There are distinct advantages to the present invention. They include the provision of a new and improved alternator valve which is simple in design, easy to manufacture and reliable. Another advantage of the present invention is the provision of an alternator valve which may be conveniently formed from plastic and rubber materials by conventional molding and forming techniques. Still another advantage of the present invention is the provision of an alternating valve which has a minimum number of individual components, which can be manufactured rapidly and economically and which can be operated from the surface after installation. A still further advantage is the provision of an alternator valve in which the valve plug is effectively locked in position to prevent dislodgment thereof due to system back pressures and the like.
The invention may take physical form in certain parts and arrangements of parts, a preferred embodiment of which will be described in detail in the specification and illustrated in the accompanying drawings which form a part hereof and wherein:
FIG. 1 is a front elevational view in partial cross-section of the subject alternator valve arrangement as installed in a typical operational environment;
FIG. 2 is a side elevational view in partial cross-section of the arrangement shown in FIG. 1;
FIG. 3 is a cross-sectional view taken along lines 3--3 of FIG. 1;
FIG. 4 is a cross-sectional view taken along lines 4--4 of FIG. 1 with the valve plug removed for ease of illustration;
FIG. 5 is an enlarged partial view showing a portion of the cooperation between the valve plug sealing area and the valve housing seat area;
FIG. 6 is a cross-sectional view taken along lines 6--6 of FIG. 5 showing an assembly cover;
FIG. 7 is a view similar to FIG. 6 showing an alternative arrangement for the cover; and,
FIG. 8 is a plan view of modified cover showing a hinged interconnection between the cover and upper edge of the tube-like member extending upwardly from the alternative valve to ground level.
Referring now to the drawings wherein the showings are for purposes of illustrating the preferred embodiment of the invention only and not for purposes of limiting same, the FIGURES show an alternator valve structure A communicating with a pair of outlet boxes B. The valve and outlet boxes are disposed beneath ground level 10 with the outlet boxes being supported on a concrete pad or base 12.
More particularly, the alternator valve is comprised of a housing 20 having a continuous side wall 22, a bottom wall 24 and a top wall 26. Disposed in side wall 22 is an inlet opening 28 and disposed in bottom wall 24 are a pair of spaced apart outlet openings 30, 32. Additional outlets could be provided. In the preferred embodiment, these two outlets are identical to each other. Top wall 26 includes an enlarged valve plug receiving opening 34, the intent and purpose of which will be described in greater detail hereinbelow. The housing structure just described defines a hollow valve chamber which readily facilitates effluent flow therethrough.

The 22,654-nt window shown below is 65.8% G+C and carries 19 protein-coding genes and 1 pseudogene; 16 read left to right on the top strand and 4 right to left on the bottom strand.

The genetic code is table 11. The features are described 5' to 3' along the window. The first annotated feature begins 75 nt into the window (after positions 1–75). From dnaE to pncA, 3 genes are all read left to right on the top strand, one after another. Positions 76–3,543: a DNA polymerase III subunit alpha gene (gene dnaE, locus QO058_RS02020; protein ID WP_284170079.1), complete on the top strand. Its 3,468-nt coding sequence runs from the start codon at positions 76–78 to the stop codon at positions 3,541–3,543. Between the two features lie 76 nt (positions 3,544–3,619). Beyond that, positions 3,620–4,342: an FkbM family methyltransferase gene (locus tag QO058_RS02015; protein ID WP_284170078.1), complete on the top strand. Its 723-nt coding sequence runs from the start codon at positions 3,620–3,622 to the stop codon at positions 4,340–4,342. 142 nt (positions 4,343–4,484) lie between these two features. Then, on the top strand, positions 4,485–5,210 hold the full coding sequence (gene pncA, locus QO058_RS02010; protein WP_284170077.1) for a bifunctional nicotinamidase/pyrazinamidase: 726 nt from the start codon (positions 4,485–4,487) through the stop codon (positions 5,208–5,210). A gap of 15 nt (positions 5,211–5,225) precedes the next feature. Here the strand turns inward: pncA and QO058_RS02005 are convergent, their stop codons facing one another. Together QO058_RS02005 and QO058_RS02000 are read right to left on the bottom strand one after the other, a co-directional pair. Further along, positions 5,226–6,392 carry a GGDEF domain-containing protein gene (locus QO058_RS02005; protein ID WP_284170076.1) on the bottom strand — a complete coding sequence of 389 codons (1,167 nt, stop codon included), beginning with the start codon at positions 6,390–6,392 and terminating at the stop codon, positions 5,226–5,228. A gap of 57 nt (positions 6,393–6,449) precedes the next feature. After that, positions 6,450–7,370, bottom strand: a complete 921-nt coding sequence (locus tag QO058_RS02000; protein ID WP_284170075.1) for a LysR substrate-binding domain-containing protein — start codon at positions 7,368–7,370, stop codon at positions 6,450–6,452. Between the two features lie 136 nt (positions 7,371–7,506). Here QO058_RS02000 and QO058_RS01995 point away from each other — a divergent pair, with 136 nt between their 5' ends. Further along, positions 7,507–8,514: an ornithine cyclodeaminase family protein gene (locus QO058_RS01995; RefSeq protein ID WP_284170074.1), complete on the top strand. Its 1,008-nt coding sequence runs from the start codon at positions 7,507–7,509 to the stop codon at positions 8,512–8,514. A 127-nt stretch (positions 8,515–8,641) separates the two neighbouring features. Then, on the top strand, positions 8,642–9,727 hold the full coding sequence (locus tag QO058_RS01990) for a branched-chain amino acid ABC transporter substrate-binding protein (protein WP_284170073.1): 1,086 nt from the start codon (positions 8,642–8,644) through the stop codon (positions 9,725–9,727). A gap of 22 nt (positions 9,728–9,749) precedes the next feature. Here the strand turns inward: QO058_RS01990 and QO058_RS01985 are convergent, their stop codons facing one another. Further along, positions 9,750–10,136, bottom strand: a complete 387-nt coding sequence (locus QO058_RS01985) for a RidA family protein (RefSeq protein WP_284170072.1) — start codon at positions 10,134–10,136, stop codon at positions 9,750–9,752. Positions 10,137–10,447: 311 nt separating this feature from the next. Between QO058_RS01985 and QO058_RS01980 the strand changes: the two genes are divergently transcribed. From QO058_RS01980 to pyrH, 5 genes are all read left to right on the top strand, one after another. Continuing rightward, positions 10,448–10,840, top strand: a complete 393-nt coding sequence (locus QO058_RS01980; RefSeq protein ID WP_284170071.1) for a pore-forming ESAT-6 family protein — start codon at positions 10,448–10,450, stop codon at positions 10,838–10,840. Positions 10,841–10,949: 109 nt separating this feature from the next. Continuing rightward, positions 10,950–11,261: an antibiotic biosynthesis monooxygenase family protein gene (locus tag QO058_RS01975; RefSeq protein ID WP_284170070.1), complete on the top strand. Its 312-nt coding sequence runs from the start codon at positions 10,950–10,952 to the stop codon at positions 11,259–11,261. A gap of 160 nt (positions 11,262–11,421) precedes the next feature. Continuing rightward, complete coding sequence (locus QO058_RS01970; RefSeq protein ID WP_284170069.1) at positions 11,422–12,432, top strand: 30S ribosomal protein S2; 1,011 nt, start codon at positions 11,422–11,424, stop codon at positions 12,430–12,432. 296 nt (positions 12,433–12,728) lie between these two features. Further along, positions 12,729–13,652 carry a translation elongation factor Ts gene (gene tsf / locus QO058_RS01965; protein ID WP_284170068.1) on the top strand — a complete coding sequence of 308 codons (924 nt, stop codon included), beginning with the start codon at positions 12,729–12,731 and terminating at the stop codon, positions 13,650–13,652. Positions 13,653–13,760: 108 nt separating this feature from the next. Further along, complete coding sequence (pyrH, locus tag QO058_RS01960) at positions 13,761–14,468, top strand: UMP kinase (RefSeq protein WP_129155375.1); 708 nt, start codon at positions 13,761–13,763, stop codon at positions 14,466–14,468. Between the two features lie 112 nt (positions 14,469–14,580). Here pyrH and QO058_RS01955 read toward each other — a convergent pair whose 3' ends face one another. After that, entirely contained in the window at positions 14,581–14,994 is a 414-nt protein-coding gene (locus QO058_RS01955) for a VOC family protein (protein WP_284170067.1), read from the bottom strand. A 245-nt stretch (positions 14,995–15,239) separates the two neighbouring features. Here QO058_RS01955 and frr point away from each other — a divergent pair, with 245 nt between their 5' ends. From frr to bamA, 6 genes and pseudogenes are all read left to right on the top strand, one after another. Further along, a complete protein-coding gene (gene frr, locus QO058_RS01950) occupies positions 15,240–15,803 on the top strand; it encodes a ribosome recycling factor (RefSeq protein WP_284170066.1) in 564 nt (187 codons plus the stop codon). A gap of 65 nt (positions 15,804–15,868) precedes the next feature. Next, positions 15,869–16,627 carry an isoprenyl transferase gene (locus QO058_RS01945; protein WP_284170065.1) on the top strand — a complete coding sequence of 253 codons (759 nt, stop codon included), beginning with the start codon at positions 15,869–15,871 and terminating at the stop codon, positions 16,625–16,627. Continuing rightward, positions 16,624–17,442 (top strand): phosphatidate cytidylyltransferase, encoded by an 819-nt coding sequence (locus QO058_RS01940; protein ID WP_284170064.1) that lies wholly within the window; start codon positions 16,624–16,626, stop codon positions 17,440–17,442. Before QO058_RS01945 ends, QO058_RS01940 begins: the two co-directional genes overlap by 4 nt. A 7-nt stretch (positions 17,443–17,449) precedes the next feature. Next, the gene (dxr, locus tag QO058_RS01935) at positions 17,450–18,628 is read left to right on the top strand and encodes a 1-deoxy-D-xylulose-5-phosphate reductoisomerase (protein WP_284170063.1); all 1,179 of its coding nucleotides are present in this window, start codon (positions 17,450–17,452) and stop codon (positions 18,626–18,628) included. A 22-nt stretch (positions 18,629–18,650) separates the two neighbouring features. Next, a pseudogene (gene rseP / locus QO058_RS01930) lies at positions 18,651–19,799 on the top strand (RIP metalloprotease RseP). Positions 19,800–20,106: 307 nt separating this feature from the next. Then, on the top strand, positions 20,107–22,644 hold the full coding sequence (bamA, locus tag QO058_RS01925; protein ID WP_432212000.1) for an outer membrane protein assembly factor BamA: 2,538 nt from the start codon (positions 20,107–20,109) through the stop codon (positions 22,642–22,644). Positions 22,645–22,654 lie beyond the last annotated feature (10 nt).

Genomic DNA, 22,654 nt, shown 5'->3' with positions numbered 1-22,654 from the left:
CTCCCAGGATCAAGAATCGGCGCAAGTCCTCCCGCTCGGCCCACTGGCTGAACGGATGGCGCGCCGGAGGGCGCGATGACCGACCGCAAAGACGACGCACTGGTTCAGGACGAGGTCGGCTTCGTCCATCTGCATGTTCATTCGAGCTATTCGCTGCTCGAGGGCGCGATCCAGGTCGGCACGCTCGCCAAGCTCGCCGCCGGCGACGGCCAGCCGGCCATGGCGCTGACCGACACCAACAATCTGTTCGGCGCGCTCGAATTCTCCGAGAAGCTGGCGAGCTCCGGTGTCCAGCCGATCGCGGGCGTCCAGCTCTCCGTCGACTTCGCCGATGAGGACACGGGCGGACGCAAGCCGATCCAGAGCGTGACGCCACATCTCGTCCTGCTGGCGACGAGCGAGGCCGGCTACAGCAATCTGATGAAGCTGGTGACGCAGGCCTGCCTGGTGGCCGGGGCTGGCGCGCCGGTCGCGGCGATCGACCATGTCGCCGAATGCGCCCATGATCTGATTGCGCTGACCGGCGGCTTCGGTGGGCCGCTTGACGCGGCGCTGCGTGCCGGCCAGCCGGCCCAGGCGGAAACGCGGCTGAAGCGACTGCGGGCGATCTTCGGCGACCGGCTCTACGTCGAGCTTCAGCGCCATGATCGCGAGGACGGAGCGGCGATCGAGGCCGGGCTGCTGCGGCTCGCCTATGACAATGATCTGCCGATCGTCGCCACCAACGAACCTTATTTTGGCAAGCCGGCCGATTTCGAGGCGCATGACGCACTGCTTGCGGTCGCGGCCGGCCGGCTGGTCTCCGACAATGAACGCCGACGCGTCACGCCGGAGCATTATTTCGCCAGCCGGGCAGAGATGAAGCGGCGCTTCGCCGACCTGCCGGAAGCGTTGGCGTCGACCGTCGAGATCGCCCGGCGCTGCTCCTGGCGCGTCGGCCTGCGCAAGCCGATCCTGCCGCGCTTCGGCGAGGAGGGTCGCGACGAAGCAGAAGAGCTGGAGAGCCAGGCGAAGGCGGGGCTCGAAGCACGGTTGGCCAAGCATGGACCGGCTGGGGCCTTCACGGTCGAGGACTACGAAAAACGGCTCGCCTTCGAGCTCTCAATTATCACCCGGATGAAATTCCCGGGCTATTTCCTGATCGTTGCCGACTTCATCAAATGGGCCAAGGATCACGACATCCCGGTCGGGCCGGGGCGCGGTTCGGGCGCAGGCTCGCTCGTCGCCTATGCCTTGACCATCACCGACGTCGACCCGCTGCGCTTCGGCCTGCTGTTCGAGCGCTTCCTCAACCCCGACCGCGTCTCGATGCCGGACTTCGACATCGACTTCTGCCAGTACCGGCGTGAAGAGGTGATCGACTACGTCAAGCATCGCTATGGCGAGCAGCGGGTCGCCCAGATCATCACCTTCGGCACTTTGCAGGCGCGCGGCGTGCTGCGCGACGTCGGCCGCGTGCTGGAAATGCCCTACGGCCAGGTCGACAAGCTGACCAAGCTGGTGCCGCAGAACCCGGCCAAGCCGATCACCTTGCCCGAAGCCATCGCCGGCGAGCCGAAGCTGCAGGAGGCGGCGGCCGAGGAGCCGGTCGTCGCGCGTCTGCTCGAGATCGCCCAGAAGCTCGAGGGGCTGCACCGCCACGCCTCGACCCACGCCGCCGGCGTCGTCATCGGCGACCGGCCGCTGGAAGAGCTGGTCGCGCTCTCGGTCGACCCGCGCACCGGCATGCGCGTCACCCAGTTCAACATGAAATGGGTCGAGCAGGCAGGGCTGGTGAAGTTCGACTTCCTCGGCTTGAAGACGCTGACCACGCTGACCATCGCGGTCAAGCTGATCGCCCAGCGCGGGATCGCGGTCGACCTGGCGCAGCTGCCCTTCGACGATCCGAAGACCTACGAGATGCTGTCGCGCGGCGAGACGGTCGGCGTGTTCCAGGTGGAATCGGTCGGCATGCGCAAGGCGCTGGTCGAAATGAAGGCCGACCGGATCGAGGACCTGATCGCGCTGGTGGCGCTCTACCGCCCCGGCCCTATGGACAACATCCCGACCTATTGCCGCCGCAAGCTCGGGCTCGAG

Inlet opening 28 has an outwardly extending hollow cylindrical sleeve or collar member 42 which includes an inwardly facing generally U-shaped groove 44 therein. A soft pliable O-ring seal 46 is received in groove 44 for reasons which will become apparent hereinafter. Each outlet 30,32 also includes a cylindrical sleeve or collar member 48 extending outwardly therefrom. These members taper slightly inwardly from adjacent bottom wall 24 toward the outer end for ease of assembly as will be described hereinafter. Top wall 26 includes an upstanding edge 50 extending peripherally around valve plug receiving opening 34. Bottom wall 24 includes a seat area 52 around each outlet opening 30, 32 adjacent the intersection of sleeve or collar members 48 and bottom wall 24. In the preferred arrangement here under discussion, seat areas 52 merely comprise a portion of the bottom wall itself. However, other seat area configurations could be employed without departing from the intent and scope of the invention.
Housing 20 is preferably formed from a suitable plastic material such as high density polyethylene, polyvinyl chloride or the like. The entire housing is also preferably formed by conventional blow molding techniques as will be appreciated to those skilled in the art.
The alternator valve includes a valve plug generally designated 60 which is receivable in either of outlet openings 30, 32 for purposes of blocking fluid or material flow therethrough. This valve plug includes a plug portion 62 having an inner end portion 64 and an outer end portion 66. The outer end portion is conveniently tapered to facilitate ease of installation of the plug into the outlets themselves. With particular reference to FIGS. 1 and 5, it will be seen that inner end portion 64 comprises an enlarged flange area generally designated 68 having a cross-sectional dimension greater than the cross-sectional dimensions of outlet openings 30, 32. Flange 68 includes a sealing area thereon generally designated 70 which is comprised of an outwardly protruding lip 72. This lip extends outwardly from flange 68 in the same direction as plug portion 62 and includes a sealing surface 74 disposed at the distal end thereof. In the preferred arrangement, lip 73 has a width of approximately 1/32 inches.